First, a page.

Business travelers avoid millions of trips due to travel hassles

June 24, 2014 |

A new survey released by the U.S. Travel Association showed that millions of business travel trips are avoided or canceled each year because of travel hassles such as delays, cancelations and airline fees. If there was a more efficient air travel system in the U.S., business travelers would have take 2.69 more domestic trips in 2013, the U.S. Travel Association reported.

Other top concerns for travelers, aside from delays, fees and cancelations, were security lines and checked-bag fees. Nearly 40 percent of travelers expressed the most concern for delays and cancelations, while fees by airlines captured the attention of 26 percent of travelers. Safety came in at 11 percent and security screenings at 8 percent for top concerns. Only 6 percent of business travelers expressed no concerns about the air travel system.

The loss of trips by business travelers also had an effect on the economy. According to the U.S. Travel Association, as much as $95 billion was lost on airfare, $5.8 billion on hotels, $5.7 billion on recreation, $3.4 billion on food services and $2.8 billion on car rentals.

“Whether it be for business or leisure, travel activity is indisputably terrific medicine for the U.S. economy,” U.S. Travel Association President and CEO Roger Dow said in a statement. “One of our major aims is to help our leaders better prioritize travel-related policies that will get this country moving. This survey shows that modernizing our air travel infrastructure should be a top national priority.”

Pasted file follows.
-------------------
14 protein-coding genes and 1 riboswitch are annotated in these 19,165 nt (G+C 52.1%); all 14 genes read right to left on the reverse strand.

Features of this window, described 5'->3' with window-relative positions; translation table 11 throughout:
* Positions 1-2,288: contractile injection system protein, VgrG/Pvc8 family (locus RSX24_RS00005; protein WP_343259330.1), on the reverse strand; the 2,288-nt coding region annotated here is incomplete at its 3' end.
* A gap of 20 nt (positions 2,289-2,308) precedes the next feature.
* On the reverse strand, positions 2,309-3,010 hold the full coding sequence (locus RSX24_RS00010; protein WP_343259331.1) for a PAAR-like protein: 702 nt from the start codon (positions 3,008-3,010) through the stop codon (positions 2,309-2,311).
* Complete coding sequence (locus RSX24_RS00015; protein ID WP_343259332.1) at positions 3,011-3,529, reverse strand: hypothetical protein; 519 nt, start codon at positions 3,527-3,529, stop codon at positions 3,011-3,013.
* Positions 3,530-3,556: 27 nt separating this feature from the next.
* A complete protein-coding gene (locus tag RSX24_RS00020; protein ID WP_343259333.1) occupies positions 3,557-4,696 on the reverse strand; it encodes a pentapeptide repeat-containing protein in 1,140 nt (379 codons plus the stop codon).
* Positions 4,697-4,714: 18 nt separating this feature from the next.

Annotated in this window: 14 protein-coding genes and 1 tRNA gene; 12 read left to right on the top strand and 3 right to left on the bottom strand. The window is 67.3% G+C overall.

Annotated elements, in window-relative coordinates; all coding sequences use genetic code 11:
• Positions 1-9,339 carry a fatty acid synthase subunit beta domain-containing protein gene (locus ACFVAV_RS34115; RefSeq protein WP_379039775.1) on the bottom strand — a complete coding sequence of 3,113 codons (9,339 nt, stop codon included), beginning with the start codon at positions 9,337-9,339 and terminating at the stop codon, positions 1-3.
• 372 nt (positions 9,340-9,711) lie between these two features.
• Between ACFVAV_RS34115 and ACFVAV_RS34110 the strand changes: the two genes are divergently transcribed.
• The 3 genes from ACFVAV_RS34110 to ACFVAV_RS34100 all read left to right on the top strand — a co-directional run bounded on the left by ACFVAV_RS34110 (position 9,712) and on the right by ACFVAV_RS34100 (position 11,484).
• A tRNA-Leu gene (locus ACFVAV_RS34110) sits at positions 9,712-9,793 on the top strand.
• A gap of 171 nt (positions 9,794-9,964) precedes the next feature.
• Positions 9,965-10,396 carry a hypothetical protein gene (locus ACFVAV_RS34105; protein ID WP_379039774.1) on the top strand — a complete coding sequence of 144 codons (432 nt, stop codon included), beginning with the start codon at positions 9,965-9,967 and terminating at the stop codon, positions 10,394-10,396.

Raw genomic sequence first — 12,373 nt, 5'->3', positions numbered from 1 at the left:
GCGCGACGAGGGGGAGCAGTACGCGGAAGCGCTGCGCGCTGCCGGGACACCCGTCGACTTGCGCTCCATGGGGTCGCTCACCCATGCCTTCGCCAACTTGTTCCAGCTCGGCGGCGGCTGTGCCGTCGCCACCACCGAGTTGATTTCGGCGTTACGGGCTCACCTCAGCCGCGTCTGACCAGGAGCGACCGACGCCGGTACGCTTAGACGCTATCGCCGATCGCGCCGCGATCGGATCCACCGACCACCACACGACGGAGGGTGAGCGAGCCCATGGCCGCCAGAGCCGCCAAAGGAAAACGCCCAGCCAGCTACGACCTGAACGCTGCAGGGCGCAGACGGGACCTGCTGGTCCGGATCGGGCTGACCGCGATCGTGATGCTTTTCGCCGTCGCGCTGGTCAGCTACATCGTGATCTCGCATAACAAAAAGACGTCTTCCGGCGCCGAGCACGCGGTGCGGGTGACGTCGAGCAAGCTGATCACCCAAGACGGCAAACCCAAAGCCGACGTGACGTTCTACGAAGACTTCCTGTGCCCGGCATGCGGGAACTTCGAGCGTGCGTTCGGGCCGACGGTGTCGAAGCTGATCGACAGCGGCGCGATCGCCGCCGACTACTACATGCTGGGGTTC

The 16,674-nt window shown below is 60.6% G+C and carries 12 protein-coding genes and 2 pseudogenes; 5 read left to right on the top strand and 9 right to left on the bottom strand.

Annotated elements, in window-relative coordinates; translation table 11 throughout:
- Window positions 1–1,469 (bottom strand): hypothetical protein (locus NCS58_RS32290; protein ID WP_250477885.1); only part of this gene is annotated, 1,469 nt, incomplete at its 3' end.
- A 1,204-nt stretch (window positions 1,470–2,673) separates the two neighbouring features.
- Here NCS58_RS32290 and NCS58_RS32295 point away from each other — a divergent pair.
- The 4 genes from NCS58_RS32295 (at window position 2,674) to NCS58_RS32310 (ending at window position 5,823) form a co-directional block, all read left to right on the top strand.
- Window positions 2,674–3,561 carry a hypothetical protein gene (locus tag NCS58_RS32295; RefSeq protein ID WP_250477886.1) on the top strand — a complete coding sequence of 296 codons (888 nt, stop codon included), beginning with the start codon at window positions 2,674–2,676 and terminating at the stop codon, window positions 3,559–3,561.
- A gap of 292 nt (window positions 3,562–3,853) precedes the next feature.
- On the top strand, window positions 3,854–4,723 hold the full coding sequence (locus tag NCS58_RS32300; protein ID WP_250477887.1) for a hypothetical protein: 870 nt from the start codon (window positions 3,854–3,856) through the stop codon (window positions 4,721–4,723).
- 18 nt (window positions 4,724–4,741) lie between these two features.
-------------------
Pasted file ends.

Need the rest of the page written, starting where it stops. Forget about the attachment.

US infrastructure
Although concern regarding Congressional intervention in air travel, such as imposing fees on airlines, was a key factor for one in every 100 travelers, survey respondents are more worried about fixing the air travel system’s infrastructure.

“Meanwhile, upgrades to air traffic control are a decade behind schedule, and airports are struggling just to keep up with maintenance, let alone expand so that capacity and economic activity can comfortably increase,” Dow said. “The most recent global ranking did not place a single U.S. airport in the top 25. It is threatening our ability to compete.”

The U.S. Travel Association suggested a number of key fixes for these top-ranked concerns by travelers. According to the organization, by making targeted investments in infrastructure, delays and cancelations will decrease and funds collected through fees for those late and canceled flights should directly benefit travelers and the travel infrastructure instead of being funneled toward unrelated purposes by Congress.

By improving transparence when it comes to airline fees, travelers will better be able to calculate costs and budget for a trip. Overall costs can decrease by expanding airports to give travelers more flight options.

Survey results
The survey also found that nearly nine out of 10 travelers said that air travel in the past year has proven to be more difficult or stayed the same, U.S. Travel Association reported. When it comes to the importance of overall cost when purchasing an airline ticket, 91 percent said it is a “very important” or “somewhat important” factor. The organization also found that 92 percent support a rule proposed by the U.S. Department of Transportation that would require airlines to display pricing with the additional fees included.

A surprising result was that 52 percent of travelers said they would pay more for a ticket if the extra money was funneled toward projects that will help to reduce delays and and cancelations while improving the country’s airport infrastructure.

Only 1 percent of business travelers think that flying is cheaper than in previous years, while 81 percent feel that the costs of gone up. The majority of travelers, 91 percent, think that enhancing safety, security and capacity while reducing noise and increasing carrier competition should be an important project.